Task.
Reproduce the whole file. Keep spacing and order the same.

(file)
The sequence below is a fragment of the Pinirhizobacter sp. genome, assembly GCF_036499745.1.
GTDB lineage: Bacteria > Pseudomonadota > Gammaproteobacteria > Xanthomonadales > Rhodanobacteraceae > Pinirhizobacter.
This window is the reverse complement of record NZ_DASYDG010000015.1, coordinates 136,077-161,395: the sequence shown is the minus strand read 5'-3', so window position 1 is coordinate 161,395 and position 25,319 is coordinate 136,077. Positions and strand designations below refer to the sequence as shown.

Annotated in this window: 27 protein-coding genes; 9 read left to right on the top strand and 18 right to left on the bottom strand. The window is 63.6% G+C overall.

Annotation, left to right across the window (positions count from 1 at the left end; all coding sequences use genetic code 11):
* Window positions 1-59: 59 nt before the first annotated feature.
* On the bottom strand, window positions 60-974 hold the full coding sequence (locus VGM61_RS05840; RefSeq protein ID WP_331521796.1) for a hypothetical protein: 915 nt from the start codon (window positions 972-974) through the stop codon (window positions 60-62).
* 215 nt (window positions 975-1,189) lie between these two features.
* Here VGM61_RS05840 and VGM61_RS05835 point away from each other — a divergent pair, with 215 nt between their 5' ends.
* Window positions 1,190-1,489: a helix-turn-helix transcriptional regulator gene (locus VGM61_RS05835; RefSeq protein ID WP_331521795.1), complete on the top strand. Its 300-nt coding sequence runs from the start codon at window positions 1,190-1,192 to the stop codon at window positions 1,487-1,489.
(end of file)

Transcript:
The sequence below is a fragment of the Pinirhizobacter sp. genome, assembly GCF_036499745.1.
GTDB lineage: Bacteria > Pseudomonadota > Gammaproteobacteria > Xanthomonadales > Rhodanobacteraceae > Pinirhizobacter.
This window is the reverse complement of record NZ_DASYDG010000015.1, coordinates 136,077-161,395: the sequence shown is the minus strand read 5'-3', so window position 1 is coordinate 161,395 and position 25,319 is coordinate 136,077. Positions and strand designations below refer to the sequence as shown.

Annotated in this window: 27 protein-coding genes; 9 read left to right on the top strand and 18 right to left on the bottom strand. The window is 63.6% G+C overall.

Annotation, left to right across the window (positions count from 1 at the left end; all coding sequences use genetic code 11):
* Window positions 1-59: 59 nt before the first annotated feature.
* On the bottom strand, window positions 60-974 hold the full coding sequence (locus VGM61_RS05840; RefSeq protein ID WP_331521796.1) for a hypothetical protein: 915 nt from the start codon (window positions 972-974) through the stop codon (window positions 60-62).
* 215 nt (window positions 975-1,189) lie between these two features.
* Here VGM61_RS05840 and VGM61_RS05835 point away from each other — a divergent pair, with 215 nt between their 5' ends.
* Window positions 1,190-1,489: a helix-turn-helix transcriptional regulator gene (locus VGM61_RS05835; RefSeq protein ID WP_331521795.1), complete on the top strand. Its 300-nt coding sequence runs from the start codon at window positions 1,190-1,192 to the stop codon at window positions 1,487-1,489.